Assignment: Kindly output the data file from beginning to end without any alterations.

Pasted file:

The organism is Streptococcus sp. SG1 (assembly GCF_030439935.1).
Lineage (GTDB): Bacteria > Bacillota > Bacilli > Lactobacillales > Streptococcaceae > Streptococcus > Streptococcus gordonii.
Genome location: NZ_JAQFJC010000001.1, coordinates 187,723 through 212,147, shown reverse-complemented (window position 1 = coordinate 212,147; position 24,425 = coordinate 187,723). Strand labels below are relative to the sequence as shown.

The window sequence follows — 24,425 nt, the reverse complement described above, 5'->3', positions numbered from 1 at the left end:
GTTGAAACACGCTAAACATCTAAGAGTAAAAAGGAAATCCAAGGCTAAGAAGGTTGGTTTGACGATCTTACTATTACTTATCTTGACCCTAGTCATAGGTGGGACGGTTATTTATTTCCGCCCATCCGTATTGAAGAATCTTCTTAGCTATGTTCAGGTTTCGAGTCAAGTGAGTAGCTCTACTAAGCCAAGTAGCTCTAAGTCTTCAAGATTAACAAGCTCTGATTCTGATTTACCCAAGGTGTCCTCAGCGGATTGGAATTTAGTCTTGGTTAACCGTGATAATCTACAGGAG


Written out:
The organism is Streptococcus sp. SG1 (assembly GCF_030439935.1).
Lineage (GTDB): Bacteria > Bacillota > Bacilli > Lactobacillales > Streptococcaceae > Streptococcus > Streptococcus gordonii.
Genome location: NZ_JAQFJC010000001.1, coordinates 187,723 through 212,147, shown reverse-complemented (window position 1 = coordinate 212,147; position 24,425 = coordinate 187,723). Strand labels below are relative to the sequence as shown.

The window sequence follows — 24,425 nt, the reverse complement described above, 5'->3', positions numbered from 1 at the left end:
GTTGAAACACGCTAAACATCTAAGAGTAAAAAGGAAATCCAAGGCTAAGAAGGTTGGTTTGACGATCTTACTATTACTTATCTTGACCCTAGTCATAGGTGGGACGGTTATTTATTTCCGCCCATCCGTATTGAAGAATCTTCTTAGCTATGTTCAGGTTTCGAGTCAAGTGAGTAGCTCTACTAAGCCAAGTAGCTCTAAGTCTTCAAGATTAACAAGCTCTGATTCTGATTTACCCAAGGTGTCCTCAGCGGATTGGAATTTAGTCTTGGTTAACCGTGATAATCTACAGGAG